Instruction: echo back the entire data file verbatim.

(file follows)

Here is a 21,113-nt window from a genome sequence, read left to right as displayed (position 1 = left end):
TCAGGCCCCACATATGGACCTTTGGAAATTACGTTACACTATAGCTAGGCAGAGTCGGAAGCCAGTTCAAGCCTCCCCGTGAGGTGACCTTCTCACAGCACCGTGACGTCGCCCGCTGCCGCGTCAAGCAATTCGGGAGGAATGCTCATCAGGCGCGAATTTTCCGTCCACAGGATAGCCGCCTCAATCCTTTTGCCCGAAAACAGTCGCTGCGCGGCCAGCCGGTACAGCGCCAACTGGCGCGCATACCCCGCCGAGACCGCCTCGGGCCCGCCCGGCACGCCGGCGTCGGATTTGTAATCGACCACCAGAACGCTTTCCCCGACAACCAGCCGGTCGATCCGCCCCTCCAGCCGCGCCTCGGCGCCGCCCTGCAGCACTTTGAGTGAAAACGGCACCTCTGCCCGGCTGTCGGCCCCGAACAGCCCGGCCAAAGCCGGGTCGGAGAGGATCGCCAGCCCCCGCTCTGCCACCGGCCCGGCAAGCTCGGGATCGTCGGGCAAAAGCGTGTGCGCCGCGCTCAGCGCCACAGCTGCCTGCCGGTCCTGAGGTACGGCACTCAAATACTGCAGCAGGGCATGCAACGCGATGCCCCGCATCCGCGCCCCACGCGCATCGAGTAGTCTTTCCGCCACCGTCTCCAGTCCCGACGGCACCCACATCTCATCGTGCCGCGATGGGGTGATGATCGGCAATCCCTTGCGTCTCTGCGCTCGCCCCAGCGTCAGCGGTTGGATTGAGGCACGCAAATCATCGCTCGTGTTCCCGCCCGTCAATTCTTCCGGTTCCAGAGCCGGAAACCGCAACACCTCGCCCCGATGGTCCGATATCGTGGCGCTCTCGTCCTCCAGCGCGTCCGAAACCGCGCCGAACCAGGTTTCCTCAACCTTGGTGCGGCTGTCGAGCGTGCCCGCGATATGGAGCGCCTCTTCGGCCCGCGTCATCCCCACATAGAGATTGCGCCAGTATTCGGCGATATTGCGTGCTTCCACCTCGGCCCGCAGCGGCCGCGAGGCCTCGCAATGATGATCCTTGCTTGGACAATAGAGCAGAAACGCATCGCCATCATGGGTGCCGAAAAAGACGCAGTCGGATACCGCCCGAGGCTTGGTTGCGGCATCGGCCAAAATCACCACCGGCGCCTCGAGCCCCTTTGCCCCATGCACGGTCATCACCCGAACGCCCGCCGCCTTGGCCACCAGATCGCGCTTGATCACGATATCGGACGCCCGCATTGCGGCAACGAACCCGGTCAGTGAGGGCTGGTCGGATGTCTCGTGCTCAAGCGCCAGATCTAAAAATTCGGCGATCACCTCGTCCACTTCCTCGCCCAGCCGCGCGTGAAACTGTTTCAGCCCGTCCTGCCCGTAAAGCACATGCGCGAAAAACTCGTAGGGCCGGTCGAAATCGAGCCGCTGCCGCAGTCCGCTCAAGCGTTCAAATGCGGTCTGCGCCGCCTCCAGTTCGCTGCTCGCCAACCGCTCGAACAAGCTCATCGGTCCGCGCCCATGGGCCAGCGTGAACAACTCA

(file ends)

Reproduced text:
Here is a 21,113-nt window from a genome sequence, read left to right as displayed (position 1 = left end):
TCAGGCCCCACATATGGACCTTTGGAAATTACGTTACACTATAGCTAGGCAGAGTCGGAAGCCAGTTCAAGCCTCCCCGTGAGGTGACCTTCTCACAGCACCGTGACGTCGCCCGCTGCCGCGTCAAGCAATTCGGGAGGAATGCTCATCAGGCGCGAATTTTCCGTCCACAGGATAGCCGCCTCAATCCTTTTGCCCGAAAACAGTCGCTGCGCGGCCAGCCGGTACAGCGCCAACTGGCGCGCATACCCCGCCGAGACCGCCTCGGGCCCGCCCGGCACGCCGGCGTCGGATTTGTAATCGACCACCAGAACGCTTTCCCCGACAACCAGCCGGTCGATCCGCCCCTCCAGCCGCGCCTCGGCGCCGCCCTGCAGCACTTTGAGTGAAAACGGCACCTCTGCCCGGCTGTCGGCCCCGAACAGCCCGGCCAAAGCCGGGTCGGAGAGGATCGCCAGCCCCCGCTCTGCCACCGGCCCGGCAAGCTCGGGATCGTCGGGCAAAAGCGTGTGCGCCGCGCTCAGCGCCACAGCTGCCTGCCGGTCCTGAGGTACGGCACTCAAATACTGCAGCAGGGCATGCAACGCGATGCCCCGCATCCGCGCCCCACGCGCATCGAGTAGTCTTTCCGCCACCGTCTCCAGTCCCGACGGCACCCACATCTCATCGTGCCGCGATGGGGTGATGATCGGCAATCCCTTGCGTCTCTGCGCTCGCCCCAGCGTCAGCGGTTGGATTGAGGCACGCAAATCATCGCTCGTGTTCCCGCCCGTCAATTCTTCCGGTTCCAGAGCCGGAAACCGCAACACCTCGCCCCGATGGTCCGATATCGTGGCGCTCTCGTCCTCCAGCGCGTCCGAAACCGCGCCGAACCAGGTTTCCTCAACCTTGGTGCGGCTGTCGAGCGTGCCCGCGATATGGAGCGCCTCTTCGGCCCGCGTCATCCCCACATAGAGATTGCGCCAGTATTCGGCGATATTGCGTGCTTCCACCTCGGCCCGCAGCGGCCGCGAGGCCTCGCAATGATGATCCTTGCTTGGACAATAGAGCAGAAACGCATCGCCATCATGGGTGCCGAAAAAGACGCAGTCGGATACCGCCCGAGGCTTGGTTGCGGCATCGGCCAAAATCACCACCGGCGCCTCGAGCCCCTTTGCCCCATGCACGGTCATCACCCGAACGCCCGCCGCCTTGGCCACCAGATCGCGCTTGATCACGATATCGGACGCCCGCATTGCGGCAACGAACCCGGTCAGTGAGGGCTGGTCGGATGTCTCGTGCTCAAGCGCCAGATCTAAAAATTCGGCGATCACCTCGTCCACTTCCTCGCCCAGCCGCGCGTGAAACTGTTTCAGCCCGTCCTGCCCGTAAAGCACATGCGCGAAAAACTCGTAGGGCCGGTCGAAATCGAGCCGCTGCCGCAGTCCGCTCAAGCGTTCAAATGCGGTCTGCGCCGCCTCCAGTTCGCTGCTCGCCAACCGCTCGAACAAGCTCATCGGTCCGCGCCCATGGGCCAGCGTGAACAACTCA